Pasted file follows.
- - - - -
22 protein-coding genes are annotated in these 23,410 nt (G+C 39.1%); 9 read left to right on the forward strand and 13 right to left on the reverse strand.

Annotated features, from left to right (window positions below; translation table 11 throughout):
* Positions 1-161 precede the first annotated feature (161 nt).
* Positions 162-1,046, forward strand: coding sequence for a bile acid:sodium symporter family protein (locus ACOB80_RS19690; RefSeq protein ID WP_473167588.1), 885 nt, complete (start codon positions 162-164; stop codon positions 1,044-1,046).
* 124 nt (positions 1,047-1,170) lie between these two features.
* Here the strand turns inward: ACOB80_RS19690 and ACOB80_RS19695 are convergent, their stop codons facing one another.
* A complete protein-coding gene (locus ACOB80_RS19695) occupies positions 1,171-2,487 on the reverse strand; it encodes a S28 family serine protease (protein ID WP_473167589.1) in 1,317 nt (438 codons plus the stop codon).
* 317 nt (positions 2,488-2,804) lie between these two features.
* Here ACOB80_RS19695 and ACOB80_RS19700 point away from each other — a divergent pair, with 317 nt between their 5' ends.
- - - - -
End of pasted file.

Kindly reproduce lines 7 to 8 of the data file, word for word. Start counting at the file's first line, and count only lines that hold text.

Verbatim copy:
* A complete protein-coding gene (locus ACOB80_RS19695) occupies positions 1,171-2,487 on the reverse strand; it encodes a S28 family serine protease (protein ID WP_473167589.1) in 1,317 nt (438 codons plus the stop codon).
* 317 nt (positions 2,488-2,804) lie between these two features.